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When Life Hands You Lemons…

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When life hands you lemons… forget about making lemonade. Make lemon meringue pie! Tangy, sweet, deliciousness – THAT is how I choose to live my life!

Work Report:
I’m adjusting quickly and easily to the night shift, thanks to a fantastic support team – my family. Mr. Incredible had a rough start to the week, in order to allow me to load up on sleep before the start of my shift Monday, but he was able to catch up on some sleep thanks to the rest of the fam. His parents and sister live nearby and are INCREDIBLY helpful. Hmmmm… maybe from now on I should refer to them collectively as The Incredibles? Yes, I think so. 😉

So, the big concerns I had before this week started were sleep, eats, and running. How has that all worked out so far?

    1. Sleep: less than what I was getting, but it’s in the 7 – 8 hour range, so that’s actually good. I’ve experienced zero drowsiness while driving home, and been able to fall asleep within 15 minutes of arriving, so that is excellent.

    2. Eats: this has been a bit of a challenge. I’ve not eaten much at all at home this week. Twice, I ate within two hours of waking, and the other two times I only downed a protein drink after running. At work, it’s a different story. I arrive with time to eat my super-duper oatmeal and then I eat every 2-3 hours during the 10.5 hours shift. I’ll have to experiment some to get myself back on my feed at home.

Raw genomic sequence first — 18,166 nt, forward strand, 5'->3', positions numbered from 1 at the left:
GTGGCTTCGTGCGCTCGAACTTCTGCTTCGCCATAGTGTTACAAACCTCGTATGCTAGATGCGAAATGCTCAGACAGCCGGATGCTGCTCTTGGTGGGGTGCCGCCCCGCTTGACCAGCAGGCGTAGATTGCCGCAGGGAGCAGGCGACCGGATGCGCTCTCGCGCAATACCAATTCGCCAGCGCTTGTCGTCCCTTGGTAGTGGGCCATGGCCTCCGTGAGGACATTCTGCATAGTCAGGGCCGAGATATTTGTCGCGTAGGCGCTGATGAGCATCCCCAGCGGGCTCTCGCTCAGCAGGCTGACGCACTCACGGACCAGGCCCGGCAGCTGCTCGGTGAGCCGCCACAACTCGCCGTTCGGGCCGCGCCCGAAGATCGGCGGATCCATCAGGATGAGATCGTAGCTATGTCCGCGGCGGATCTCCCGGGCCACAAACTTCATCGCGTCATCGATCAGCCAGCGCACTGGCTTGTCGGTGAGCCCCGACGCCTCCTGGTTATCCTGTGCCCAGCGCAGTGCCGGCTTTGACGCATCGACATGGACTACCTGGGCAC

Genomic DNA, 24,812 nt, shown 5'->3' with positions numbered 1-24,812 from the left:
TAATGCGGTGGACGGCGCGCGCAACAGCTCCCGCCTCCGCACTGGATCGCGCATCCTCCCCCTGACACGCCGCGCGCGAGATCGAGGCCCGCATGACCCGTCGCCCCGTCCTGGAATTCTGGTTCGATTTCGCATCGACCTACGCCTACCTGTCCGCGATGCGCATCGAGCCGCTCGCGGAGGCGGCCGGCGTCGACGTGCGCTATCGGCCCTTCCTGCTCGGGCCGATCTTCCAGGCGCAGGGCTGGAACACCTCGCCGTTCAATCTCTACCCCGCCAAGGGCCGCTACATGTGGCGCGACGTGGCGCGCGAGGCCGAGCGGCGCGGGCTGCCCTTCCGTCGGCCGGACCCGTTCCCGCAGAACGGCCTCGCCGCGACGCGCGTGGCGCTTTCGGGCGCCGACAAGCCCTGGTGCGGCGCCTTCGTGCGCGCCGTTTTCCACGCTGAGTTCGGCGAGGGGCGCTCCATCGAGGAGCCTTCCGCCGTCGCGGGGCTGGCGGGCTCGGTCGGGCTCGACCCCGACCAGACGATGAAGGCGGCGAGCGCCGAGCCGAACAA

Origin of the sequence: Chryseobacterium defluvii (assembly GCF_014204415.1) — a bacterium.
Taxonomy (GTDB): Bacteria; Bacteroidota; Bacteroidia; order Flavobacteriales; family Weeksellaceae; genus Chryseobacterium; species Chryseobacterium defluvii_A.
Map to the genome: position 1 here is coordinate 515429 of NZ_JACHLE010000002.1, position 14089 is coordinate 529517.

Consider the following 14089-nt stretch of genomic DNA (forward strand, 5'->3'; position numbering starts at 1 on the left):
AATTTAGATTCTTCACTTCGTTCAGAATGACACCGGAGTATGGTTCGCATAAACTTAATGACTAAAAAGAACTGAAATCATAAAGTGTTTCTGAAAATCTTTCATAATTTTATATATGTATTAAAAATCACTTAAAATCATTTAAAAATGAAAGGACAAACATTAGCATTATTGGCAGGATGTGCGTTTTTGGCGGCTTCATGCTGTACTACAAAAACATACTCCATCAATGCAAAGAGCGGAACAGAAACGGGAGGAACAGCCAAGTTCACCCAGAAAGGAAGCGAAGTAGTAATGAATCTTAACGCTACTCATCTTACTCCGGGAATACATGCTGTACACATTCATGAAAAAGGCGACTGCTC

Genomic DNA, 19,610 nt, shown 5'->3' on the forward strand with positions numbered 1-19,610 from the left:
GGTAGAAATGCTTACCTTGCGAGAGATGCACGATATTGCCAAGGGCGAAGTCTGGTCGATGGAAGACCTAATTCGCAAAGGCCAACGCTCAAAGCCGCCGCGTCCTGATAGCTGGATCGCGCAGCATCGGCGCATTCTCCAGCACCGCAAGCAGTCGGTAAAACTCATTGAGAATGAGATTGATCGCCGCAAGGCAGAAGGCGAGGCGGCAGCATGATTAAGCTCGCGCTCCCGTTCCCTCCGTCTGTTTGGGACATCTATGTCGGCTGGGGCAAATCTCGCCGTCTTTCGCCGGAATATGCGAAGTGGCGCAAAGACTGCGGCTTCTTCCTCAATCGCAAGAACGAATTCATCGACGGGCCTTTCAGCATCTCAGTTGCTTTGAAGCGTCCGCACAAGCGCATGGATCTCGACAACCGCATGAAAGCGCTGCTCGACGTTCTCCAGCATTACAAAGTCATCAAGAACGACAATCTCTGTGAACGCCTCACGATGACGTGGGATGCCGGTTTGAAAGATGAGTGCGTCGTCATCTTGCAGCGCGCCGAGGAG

3. Running: this one turned out easier than I expected. I rearranged my training schedule this week from M/W speed, F/S easy runs to T/Th speed, S long/easy. The only thing I really had to contend with was the guilt I felt at taking time for myself during that first run. After talking to Mr. Incredible and reminding myself that I’m actually getting MORE time with her during her waking hours EVEN WHEN I RUN, I was able to shake that off.

And that leads to the greatest night shift pro – more quality time with family. We’re only four days in, but so far it’s been great!

And now… on to more lemons: today’s run.